Moreover, whilst a pension remains a very good long-term investment product, it should not automatically take precedence over competing, more immediate demands upon cash.

For example, a parent may consider moving house to fall within the catchment area for a better school for their children. How would the outcomes that using their cash in this way compare against pension contributions? That’s tough to say with any authority, but it would be hasty to automatically advise against doing so purely to achieve the milestones.

The challenge presented by the ‘Chatzky milestones’ is also their virtue. Meeting the targets at the end of each ten-year period provides a requirement that enables the pension pot to benefit from growth in value over a long period. However, this also provides inflexibility that might make the targets difficult to adhere to.

Final thoughts

This is really all about personal financial planning. The fundamental principles of Chatzky’s original claim are that (a) planning for retirement is in each individual’s best interests; and (b) that the earlier in the working life this is addressed, the better.

The model demonstrates that this is broadly correct, but that the return on investment that pension contributions achieve can be hugely influential: the lower the return on investment, the more burdensome the contribution on current earnings, particularly for people striving to hit milestones at age 40 and age 50.

Two thoughts on which to close:

  1. Pensions are not unique in offering income tax relief. VCTsEIS and SEIS all offer income tax relief on investments at rates that exceed the current standard rate of income tax. SEIS investments even offer income tax relief at a rate (50%) that exceeds the current additional rate of income tax. Although these investment schemes have qualification criteria, they nonetheless give the opportunity to access capital before retirement without incurring a direct penalty.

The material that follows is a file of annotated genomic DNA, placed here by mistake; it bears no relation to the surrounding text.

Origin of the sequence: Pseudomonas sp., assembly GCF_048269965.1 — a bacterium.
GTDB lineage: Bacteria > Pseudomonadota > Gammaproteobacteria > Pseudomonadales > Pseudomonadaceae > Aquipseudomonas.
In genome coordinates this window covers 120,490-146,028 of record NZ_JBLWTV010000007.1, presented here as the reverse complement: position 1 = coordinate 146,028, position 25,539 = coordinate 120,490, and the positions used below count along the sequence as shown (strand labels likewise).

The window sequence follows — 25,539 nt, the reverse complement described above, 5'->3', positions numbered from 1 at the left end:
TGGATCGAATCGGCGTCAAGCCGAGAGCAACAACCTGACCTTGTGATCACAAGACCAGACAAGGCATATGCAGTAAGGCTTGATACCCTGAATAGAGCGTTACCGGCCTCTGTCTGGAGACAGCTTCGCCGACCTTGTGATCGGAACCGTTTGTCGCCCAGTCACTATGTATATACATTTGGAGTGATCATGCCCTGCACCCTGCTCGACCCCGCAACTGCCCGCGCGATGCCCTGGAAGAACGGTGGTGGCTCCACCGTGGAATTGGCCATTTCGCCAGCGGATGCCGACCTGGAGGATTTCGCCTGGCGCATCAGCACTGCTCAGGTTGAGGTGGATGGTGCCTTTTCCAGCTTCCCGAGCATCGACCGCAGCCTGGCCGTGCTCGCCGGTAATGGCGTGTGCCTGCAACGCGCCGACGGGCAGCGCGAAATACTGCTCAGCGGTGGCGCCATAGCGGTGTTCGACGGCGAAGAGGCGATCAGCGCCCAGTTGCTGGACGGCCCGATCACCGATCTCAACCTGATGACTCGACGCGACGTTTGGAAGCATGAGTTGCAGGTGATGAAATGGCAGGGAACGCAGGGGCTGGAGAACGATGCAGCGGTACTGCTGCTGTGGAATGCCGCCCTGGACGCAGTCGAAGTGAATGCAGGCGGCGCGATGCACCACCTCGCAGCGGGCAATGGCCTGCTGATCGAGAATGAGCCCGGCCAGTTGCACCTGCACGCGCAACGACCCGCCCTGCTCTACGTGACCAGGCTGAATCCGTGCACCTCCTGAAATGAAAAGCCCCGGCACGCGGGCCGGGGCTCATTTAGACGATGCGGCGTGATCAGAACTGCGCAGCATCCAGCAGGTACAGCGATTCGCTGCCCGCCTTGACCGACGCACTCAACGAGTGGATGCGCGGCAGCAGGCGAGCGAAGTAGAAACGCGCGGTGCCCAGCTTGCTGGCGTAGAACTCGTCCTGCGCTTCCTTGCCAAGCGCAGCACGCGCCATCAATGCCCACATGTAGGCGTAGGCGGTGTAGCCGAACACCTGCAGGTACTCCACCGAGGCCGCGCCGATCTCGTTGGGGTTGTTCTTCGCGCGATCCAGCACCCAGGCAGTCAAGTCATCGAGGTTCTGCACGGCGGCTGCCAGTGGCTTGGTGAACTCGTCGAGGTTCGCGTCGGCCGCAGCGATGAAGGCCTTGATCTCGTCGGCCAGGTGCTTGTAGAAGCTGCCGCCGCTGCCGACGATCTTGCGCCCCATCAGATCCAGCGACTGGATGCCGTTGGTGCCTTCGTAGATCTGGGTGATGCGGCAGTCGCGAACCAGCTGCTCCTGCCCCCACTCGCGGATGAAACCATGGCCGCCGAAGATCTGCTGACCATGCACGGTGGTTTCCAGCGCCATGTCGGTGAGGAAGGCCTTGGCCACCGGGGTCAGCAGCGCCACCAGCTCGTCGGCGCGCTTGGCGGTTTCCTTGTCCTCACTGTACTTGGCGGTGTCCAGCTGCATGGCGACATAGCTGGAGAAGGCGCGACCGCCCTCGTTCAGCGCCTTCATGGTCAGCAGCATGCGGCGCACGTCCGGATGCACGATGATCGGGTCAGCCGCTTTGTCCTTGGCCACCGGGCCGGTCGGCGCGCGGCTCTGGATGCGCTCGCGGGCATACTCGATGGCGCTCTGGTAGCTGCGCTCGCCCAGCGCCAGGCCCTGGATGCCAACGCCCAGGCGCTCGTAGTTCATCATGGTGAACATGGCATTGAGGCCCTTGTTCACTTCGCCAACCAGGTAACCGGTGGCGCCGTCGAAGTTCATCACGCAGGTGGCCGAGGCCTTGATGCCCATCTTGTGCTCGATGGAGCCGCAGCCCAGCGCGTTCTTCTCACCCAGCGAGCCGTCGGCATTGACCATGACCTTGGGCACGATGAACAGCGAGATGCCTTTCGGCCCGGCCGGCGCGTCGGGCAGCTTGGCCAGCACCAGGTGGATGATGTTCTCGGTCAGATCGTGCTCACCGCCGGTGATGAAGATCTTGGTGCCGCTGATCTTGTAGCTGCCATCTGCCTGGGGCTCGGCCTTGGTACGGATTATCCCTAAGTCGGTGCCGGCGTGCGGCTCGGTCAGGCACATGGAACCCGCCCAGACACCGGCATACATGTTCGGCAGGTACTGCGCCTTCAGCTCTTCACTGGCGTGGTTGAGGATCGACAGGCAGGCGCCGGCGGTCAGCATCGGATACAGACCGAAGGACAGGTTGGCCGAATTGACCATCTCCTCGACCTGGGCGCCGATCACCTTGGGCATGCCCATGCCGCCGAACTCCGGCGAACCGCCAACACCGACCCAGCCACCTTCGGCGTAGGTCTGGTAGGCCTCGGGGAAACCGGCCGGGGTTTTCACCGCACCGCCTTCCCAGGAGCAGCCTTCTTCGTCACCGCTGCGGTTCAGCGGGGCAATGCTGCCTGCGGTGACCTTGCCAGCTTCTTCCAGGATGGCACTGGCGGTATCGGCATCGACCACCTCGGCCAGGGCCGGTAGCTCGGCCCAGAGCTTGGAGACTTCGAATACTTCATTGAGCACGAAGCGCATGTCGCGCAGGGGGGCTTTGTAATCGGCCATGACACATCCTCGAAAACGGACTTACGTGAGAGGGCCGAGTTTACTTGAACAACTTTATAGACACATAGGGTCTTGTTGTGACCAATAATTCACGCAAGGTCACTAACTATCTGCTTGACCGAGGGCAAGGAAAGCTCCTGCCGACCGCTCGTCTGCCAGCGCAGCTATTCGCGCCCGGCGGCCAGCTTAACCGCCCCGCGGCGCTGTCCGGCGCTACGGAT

2. Pensions are not homogenous; this post has focussed on the contributions that someone earning an average salary would be required to make to achieve the milestones originally set out by Jean Chatzky. If you’re a business owner, you may instead want to consider more hands-on pension products, such as Small Self Administered Schemes (SSASs). SSASs offer a range of benefits to you and your business; find out more about SSASs by watching our on-demand webinar with Terry Dunbar, CEO of SSASCo.

A guide to tax efficient investing - download your copy

[Model assumptions]

  • A 45-year working life. Some people will work for fewer years, some people will work for more, but this as good an estimate as any.
  • That growth in absolute median earnings followed the trend observed in the UK between 1999/2000 and 2014/15. This trend has been extended to cover a 45-year working life.
  • That the proportion of overall median earnings earned by different age groups (in five-year bands) in 2014/15 can be applied consistently through the model. Inevitably, some age groups exceed the overall median (e.g. 40-44, by 23%) and some fall below it (e.g. 20-24, by 29%).
  • That people contribute to their next ‘Chatzky milestone’ proportionate to their salary. If their next ten-year target was £19,200 and they earned 8.6% of their period earnings in year one, they would contribute of £1,646.
Driving Growth.
Creating Value.
Delivering Impact.

Backed by

Growth Capital Ventures (GCV) is backed by funds managed by Maven Capital Partners, one of the UK’s leading private equity and alternative asset managers.